Second reason why I’m not supposed to be a priest: I have to confess—beginning with high school up until after college, I did not want to be a priest. Despite the insistence of my high school spiritual director—or maybe because of it—I did not want to think I was being called to the priesthood. The life of a priest did not sound like it was going to be a lot of fun (It isn’t). But of course, we know today that he was right, after all. Even then, long before I was ready to recognize or accept the truth about my vocation, somehow he saw it. He knew.
In general, my grade school and high school teachers were also not surprised when they first heard about my joining the priesthood. Somehow, like my spiritual director, they had a way of knowing. But that wasn’t the case with my closest friends. One good friend, a colleague at work, was aghast when I confided to her about my plans: “How can that be?” she asked with all sincerity, “all those jokes and thatlanguage—how can you even think of becoming a priest?!”
There is one other important reason why I didn’t have to end up a priest: My mother was very much against my decision. Like a typical Chinese mother—and perhaps like many mothers, for that matter—she did not want me to suffer in the way priests are often portrayed as suffering. I remember a couple of afternoons when I was still a novice, she would take the car and sneak into the novitiate grounds, hoping to chance upon me. And the moment she spotted me, she would quickly roll down the car window, wave to me frantically, and before I knew it, the car would speed away, and leave me standing there on the road and–to the delight of my companions–holding a bag of siopaos and chocolates in my hands.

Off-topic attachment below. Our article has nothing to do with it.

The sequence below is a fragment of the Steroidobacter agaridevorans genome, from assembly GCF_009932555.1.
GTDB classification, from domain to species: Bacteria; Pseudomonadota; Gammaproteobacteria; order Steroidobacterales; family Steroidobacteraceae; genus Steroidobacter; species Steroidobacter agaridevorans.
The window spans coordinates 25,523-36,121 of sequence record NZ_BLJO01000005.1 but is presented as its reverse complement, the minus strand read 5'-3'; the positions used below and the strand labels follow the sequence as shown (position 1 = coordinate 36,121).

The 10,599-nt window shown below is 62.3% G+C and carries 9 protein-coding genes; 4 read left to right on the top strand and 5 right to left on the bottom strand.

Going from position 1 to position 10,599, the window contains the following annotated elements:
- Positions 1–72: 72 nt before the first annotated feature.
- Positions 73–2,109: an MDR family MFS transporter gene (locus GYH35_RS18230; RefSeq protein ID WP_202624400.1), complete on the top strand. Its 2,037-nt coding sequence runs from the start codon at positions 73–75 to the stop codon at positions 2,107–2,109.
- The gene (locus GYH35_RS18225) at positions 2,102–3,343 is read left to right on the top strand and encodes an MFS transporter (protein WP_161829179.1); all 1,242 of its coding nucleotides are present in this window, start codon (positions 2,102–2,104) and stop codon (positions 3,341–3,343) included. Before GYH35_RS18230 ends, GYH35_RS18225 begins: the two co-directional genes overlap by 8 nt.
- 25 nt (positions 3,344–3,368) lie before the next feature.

Unknown to my mother, our Master of Novices, that wise and kind soul, would watch the entire secret operation through his office window, but understanding, always chose to look the other way.
When I think about the people in my life, I cannot help but marvel at the gift that they’ve been to me. Many years ago, almost in spite of myself, I found myself setting out on a journey, an exciting journey but also a terrifying one, a journey that I really at that time believed would take me away from many of my friends. But today, I look around and see that God has surrounded me with so many more good friends, wonderful colleagues, and supportive people. Many of them I never would have even met without that life-altering decision. If I had not taken that detour, my path would never have crossed with theirs.